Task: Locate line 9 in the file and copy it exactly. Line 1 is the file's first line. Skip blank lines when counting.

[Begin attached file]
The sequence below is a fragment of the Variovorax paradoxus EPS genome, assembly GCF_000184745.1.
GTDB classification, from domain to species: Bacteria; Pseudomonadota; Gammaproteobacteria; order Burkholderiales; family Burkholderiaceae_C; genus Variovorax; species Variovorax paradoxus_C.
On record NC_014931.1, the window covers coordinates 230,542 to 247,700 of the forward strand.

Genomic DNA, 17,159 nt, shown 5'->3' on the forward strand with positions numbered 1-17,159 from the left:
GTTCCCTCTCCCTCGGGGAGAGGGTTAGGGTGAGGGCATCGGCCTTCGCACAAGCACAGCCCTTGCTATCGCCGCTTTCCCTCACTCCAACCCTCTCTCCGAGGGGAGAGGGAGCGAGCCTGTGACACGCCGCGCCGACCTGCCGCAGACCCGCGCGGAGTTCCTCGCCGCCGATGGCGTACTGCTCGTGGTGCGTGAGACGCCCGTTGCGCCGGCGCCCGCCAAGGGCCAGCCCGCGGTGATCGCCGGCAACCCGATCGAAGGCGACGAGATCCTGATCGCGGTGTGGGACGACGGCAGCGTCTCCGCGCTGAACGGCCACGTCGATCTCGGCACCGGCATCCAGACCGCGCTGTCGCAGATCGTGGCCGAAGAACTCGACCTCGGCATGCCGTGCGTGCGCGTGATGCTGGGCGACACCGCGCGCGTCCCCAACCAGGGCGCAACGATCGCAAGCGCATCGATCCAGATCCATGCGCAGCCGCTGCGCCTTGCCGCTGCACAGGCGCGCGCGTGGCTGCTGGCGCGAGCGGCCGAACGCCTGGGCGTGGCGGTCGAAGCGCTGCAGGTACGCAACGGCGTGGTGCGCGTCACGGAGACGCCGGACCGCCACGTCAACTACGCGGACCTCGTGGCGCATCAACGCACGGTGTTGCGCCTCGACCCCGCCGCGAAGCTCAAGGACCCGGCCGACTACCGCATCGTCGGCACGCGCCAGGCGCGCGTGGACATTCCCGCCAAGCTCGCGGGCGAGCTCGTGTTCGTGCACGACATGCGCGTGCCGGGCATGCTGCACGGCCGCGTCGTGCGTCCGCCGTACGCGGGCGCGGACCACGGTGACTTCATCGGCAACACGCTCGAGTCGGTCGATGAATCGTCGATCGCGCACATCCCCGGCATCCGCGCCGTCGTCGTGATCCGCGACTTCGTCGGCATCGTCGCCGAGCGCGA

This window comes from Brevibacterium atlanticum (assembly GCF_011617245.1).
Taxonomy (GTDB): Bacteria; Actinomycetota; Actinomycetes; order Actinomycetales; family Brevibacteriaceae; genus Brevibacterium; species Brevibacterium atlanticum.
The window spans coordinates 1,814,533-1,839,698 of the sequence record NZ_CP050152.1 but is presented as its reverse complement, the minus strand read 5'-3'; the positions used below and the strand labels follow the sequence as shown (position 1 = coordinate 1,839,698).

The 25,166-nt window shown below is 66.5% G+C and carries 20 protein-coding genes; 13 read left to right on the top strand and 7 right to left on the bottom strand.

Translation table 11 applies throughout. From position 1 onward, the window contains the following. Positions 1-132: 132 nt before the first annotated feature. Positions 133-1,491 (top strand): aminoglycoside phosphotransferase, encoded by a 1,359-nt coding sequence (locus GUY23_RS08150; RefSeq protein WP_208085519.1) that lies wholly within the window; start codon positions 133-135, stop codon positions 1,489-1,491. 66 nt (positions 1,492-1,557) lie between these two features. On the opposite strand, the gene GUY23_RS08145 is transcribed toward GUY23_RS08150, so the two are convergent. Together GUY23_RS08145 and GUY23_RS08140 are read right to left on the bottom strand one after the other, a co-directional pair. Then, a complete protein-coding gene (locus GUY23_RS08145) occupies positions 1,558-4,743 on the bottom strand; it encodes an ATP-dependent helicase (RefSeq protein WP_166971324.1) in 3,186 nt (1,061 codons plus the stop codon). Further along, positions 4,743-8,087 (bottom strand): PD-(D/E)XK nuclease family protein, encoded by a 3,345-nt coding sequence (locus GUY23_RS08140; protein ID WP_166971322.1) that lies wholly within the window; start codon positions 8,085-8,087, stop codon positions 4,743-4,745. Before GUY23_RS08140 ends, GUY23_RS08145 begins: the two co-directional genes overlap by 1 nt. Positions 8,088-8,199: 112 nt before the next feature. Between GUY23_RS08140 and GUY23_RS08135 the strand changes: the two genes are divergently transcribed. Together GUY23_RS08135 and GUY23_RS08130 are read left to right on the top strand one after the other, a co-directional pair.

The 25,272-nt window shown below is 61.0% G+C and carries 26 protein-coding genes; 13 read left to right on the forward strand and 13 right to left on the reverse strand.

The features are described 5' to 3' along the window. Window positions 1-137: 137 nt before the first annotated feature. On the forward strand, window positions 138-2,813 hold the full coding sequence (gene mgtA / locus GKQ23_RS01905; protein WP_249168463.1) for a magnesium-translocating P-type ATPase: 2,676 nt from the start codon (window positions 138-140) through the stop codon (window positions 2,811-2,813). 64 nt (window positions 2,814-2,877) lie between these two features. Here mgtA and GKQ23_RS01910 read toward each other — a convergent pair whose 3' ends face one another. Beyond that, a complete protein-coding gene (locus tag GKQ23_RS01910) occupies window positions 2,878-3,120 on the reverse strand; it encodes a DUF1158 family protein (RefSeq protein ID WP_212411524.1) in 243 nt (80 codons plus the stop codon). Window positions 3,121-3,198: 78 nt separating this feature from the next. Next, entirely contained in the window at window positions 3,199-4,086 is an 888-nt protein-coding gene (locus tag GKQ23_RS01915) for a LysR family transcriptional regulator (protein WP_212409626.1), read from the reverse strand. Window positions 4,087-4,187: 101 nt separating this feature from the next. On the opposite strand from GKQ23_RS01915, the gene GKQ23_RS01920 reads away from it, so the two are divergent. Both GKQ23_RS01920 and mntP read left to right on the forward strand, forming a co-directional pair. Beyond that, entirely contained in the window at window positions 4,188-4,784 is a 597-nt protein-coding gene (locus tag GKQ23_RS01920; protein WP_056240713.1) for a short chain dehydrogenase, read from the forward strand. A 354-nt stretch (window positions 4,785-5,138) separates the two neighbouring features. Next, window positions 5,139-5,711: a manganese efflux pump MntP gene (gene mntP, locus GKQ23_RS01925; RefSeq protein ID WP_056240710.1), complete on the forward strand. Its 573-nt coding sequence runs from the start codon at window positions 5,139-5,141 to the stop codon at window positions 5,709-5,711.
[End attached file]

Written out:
The 25,166-nt window shown below is 66.5% G+C and carries 20 protein-coding genes; 13 read left to right on the top strand and 7 right to left on the bottom strand.